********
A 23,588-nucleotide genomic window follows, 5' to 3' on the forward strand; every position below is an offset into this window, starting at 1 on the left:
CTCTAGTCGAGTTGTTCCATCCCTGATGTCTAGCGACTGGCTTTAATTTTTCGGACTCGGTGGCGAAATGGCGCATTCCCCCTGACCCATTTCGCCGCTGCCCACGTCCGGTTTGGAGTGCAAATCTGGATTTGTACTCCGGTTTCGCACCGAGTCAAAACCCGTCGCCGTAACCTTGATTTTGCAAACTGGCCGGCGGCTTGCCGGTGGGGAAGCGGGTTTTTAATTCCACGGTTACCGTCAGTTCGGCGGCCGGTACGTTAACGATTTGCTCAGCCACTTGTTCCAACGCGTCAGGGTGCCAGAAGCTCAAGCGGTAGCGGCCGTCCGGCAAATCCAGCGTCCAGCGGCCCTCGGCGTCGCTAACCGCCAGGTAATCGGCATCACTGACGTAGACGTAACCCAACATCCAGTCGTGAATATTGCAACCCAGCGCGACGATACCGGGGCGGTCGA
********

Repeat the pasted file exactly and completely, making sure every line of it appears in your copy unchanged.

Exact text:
A 23,588-nucleotide genomic window follows, 5' to 3' on the forward strand; every position below is an offset into this window, starting at 1 on the left:
CTCTAGTCGAGTTGTTCCATCCCTGATGTCTAGCGACTGGCTTTAATTTTTCGGACTCGGTGGCGAAATGGCGCATTCCCCCTGACCCATTTCGCCGCTGCCCACGTCCGGTTTGGAGTGCAAATCTGGATTTGTACTCCGGTTTCGCACCGAGTCAAAACCCGTCGCCGTAACCTTGATTTTGCAAACTGGCCGGCGGCTTGCCGGTGGGGAAGCGGGTTTTTAATTCCACGGTTACCGTCAGTTCGGCGGCCGGTACGTTAACGATTTGCTCAGCCACTTGTTCCAACGCGTCAGGGTGCCAGAAGCTCAAGCGGTAGCGGCCGTCCGGCAAATCCAGCGTCCAGCGGCCCTCGGCGTCGCTAACCGCCAGGTAATCGGCATCACTGACGTAGACGTAACCCAACATCCAGTCGTGAATATTGCAACCCAGCGCGACGATACCGGGGCGGTCGA